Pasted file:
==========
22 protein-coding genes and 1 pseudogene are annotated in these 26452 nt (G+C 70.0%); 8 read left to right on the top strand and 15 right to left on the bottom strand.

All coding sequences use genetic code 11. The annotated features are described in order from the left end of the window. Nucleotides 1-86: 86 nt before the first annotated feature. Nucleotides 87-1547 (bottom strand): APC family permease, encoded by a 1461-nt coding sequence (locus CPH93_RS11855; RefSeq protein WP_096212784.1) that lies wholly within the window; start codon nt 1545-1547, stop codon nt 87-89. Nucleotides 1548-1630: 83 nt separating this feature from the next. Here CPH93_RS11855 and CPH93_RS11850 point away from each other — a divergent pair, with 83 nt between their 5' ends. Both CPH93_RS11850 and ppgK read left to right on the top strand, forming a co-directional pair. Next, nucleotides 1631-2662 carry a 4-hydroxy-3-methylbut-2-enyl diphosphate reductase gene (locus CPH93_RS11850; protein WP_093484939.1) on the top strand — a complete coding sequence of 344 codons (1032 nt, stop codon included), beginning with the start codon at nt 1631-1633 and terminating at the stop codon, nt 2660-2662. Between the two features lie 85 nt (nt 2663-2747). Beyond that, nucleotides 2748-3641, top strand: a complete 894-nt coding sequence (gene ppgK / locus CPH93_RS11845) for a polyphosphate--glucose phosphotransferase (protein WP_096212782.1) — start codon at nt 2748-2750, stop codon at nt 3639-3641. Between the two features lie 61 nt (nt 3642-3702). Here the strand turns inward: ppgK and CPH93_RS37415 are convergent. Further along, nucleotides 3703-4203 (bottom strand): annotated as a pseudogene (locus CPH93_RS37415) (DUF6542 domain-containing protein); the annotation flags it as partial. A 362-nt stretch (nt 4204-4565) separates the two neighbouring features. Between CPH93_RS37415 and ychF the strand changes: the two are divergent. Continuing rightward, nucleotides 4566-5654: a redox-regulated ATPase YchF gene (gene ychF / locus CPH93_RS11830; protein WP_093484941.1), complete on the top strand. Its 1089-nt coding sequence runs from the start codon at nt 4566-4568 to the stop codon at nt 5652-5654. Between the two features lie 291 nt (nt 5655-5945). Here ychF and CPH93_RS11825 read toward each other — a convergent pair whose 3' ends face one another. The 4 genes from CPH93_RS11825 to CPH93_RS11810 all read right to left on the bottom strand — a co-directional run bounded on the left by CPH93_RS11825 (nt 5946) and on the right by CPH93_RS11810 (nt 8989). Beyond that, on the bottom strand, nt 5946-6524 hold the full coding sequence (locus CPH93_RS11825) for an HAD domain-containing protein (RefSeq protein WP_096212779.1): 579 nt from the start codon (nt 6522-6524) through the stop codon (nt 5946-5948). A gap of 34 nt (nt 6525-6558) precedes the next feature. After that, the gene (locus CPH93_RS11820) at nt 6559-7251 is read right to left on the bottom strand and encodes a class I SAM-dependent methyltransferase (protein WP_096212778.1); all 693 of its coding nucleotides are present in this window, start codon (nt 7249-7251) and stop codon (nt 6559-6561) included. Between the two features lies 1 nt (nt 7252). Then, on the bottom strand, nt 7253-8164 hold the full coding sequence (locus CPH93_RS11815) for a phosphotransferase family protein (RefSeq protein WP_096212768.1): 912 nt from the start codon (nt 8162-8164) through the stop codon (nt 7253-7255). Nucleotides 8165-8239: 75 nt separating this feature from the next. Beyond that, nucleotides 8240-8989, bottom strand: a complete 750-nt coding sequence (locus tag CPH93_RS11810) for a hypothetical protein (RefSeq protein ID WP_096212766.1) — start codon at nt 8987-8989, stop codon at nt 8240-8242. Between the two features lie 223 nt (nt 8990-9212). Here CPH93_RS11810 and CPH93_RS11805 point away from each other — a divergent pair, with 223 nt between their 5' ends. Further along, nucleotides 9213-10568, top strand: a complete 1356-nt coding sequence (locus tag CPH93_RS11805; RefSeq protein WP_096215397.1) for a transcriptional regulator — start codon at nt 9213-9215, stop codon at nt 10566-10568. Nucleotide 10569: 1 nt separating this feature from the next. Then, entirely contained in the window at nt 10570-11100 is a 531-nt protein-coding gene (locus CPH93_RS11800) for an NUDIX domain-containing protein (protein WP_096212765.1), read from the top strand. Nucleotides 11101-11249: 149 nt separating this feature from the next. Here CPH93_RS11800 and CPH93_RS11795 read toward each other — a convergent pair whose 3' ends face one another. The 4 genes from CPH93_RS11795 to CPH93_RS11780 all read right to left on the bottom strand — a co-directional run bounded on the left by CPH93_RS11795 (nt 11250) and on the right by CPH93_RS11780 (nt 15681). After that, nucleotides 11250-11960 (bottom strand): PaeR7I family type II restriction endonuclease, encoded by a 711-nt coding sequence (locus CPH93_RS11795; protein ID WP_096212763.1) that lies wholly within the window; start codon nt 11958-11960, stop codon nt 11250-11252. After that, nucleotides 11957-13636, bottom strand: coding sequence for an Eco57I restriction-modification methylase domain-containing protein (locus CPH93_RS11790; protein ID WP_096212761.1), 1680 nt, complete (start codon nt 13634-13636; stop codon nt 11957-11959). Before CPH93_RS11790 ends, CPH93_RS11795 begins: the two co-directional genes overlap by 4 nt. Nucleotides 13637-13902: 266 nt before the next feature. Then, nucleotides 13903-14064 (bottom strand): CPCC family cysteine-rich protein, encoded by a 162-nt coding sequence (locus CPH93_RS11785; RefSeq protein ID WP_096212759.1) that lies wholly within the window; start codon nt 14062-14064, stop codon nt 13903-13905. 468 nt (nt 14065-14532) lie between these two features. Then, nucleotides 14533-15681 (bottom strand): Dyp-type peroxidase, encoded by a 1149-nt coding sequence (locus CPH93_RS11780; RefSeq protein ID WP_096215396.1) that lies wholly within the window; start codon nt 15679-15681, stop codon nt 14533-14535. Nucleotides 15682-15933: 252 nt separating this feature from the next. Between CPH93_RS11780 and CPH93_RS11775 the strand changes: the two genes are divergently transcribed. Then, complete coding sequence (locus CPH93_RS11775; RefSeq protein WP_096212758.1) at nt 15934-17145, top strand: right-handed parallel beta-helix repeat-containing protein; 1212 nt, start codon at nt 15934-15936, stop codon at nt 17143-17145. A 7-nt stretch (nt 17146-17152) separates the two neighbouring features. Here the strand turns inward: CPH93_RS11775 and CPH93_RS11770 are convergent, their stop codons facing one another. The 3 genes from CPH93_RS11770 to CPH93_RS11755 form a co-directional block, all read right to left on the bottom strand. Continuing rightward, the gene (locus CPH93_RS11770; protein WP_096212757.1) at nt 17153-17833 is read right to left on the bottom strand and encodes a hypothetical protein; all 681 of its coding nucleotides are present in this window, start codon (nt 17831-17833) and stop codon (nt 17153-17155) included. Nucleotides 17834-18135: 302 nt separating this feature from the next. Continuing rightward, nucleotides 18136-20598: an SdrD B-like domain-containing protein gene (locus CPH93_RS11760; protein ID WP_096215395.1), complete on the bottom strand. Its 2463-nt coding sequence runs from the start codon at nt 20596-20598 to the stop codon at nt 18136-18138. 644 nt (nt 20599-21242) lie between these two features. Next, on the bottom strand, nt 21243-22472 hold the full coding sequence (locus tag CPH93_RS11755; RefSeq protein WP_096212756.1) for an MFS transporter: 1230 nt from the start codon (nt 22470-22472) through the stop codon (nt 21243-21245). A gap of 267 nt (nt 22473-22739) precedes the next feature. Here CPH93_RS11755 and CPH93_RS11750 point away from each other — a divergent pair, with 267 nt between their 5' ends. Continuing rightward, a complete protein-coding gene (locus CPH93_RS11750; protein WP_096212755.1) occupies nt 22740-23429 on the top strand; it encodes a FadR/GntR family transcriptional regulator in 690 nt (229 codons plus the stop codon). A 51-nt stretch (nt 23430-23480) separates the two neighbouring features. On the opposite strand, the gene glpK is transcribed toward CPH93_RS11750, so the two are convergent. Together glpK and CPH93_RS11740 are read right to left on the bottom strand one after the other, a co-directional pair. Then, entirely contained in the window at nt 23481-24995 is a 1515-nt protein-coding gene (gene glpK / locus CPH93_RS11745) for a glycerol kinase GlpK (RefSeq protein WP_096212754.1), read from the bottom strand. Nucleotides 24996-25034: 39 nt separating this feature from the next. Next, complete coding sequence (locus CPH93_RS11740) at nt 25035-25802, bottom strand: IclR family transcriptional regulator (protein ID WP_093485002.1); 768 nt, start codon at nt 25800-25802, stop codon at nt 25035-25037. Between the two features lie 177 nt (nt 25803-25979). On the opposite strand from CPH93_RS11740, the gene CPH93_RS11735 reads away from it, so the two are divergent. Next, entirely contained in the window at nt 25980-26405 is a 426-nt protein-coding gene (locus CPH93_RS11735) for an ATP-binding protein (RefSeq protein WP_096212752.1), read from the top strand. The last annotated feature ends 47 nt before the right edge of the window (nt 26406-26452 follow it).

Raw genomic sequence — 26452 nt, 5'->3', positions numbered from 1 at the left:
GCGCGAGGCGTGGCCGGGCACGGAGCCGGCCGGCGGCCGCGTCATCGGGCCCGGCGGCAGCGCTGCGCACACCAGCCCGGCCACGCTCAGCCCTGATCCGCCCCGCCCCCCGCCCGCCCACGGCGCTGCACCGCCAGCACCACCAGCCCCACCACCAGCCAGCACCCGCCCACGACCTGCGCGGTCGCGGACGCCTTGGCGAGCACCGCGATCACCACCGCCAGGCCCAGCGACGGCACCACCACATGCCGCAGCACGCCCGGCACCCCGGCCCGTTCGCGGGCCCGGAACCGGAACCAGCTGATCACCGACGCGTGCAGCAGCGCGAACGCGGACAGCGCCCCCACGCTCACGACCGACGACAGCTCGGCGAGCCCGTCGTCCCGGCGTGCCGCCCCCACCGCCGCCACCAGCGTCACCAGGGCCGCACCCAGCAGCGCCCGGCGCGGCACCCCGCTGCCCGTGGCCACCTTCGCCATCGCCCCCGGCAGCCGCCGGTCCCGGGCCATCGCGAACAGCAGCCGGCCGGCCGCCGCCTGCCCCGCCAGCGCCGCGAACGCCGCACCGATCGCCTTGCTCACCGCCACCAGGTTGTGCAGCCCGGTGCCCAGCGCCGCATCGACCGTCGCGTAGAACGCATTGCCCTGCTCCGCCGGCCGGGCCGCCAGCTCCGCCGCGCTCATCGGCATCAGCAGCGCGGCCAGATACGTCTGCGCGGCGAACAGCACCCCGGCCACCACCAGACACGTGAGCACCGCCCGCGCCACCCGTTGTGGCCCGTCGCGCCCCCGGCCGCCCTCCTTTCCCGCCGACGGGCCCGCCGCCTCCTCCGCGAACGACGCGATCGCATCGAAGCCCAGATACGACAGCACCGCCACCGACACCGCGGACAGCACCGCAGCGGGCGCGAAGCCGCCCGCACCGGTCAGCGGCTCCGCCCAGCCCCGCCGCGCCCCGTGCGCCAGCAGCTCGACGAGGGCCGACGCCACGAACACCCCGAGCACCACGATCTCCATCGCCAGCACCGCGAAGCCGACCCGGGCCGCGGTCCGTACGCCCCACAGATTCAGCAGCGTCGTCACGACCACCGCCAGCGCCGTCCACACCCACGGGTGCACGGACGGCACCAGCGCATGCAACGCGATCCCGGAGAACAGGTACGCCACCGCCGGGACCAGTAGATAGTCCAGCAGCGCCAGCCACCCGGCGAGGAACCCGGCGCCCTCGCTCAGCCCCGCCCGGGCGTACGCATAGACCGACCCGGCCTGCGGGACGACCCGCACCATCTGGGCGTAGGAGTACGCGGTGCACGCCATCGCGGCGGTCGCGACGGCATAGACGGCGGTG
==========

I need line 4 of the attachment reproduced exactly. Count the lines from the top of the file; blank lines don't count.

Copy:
GCGCGAGGCGTGGCCGGGCACGGAGCCGGCCGGCGGCCGCGTCATCGGGCCCGGCGGCAGCGCTGCGCACACCAGCCCGGCCACGCTCAGCCCTGATCCGCCCCGCCCCCCGCCCGCCCACGGCGCTGCACCGCCAGCACCACCAGCCCCACCACCAGCCAGCACCCGCCCACGACCTGCGCGGTCGCGGACGCCTTGGCGAGCACCGCGATCACCACCGCCAGGCCCAGCGACGGCACCACCACATGCCGCAGCACGCCCGGCACCCCGGCCCGTTCGCGGGCCCGGAACCGGAACCAGCTGATCACCGACGCGTGCAGCAGCGCGAACGCGGACAGCGCCCCCACGCTCACGACCGACGACAGCTCGGCGAGCCCGTCGTCCCGGCGTGCCGCCCCCACCGCCGCCACCAGCGTCACCAGGGCCGCACCCAGCAGCGCCCGGCGCGGCACCCCGCTGCCCGTGGCCACCTTCGCCATCGCCCCCGGCAGCCGCCGGTCCCGGGCCATCGCGAACAGCAGCCGGCCGGCCGCCGCCTGCCCCGCCAGCGCCGCGAACGCCGCACCGATCGCCTTGCTCACCGCCACCAGGTTGTGCAGCCCGGTGCCCAGCGCCGCATCGACCGTCGCGTAGAACGCATTGCCCTGCTCCGCCGGCCGGGCCGCCAGCTCCGCCGCGCTCATCGGCATCAGCAGCGCGGCCAGATACGTCTGCGCGGCGAACAGCACCCCGGCCACCACCAGACACGTGAGCACCGCCCGCGCCACCCGTTGTGGCCCGTCGCGCCCCCGGCCGCCCTCCTTTCCCGCCGACGGGCCCGCCGCCTCCTCCGCGAACGACGCGATCGCATCGAAGCCCAGATACGACAGCACCGCCACCGACACCGCGGACAGCACCGCAGCGGGCGCGAAGCCGCCCGCACCGGTCAGCGGCTCCGCCCAGCCCCGCCGCGCCCCGTGCGCCAGCAGCTCGACGAGGGCCGACGCCACGAACACCCCGAGCACCACGATCTCCATCGCCAGCACCGCGAAGCCGACCCGGGCCGCGGTCCGTACGCCCCACAGATTCAGCAGCGTCGTCACGACCACCGCCAGCGCCGTCCACACCCACGGGTGCACGGACGGCACCAGCGCATGCAACGCGATCCCGGAGAACAGGTACGCCACCGCCGGGACCAGTAGATAGTCCAGCAGCGCCAGCCACCCGGCGAGGAACCCGGCGCCCTCGCTCAGCCCCGCCCGGGCGTACGCATAGACCGACCCGGCCTGCGGGACGACCCGCACCATCTGGGCGTAGGAGTACGCGGTGCACGCCATCGCGGCGGTCGCGACGGCATAGACGGCGGTG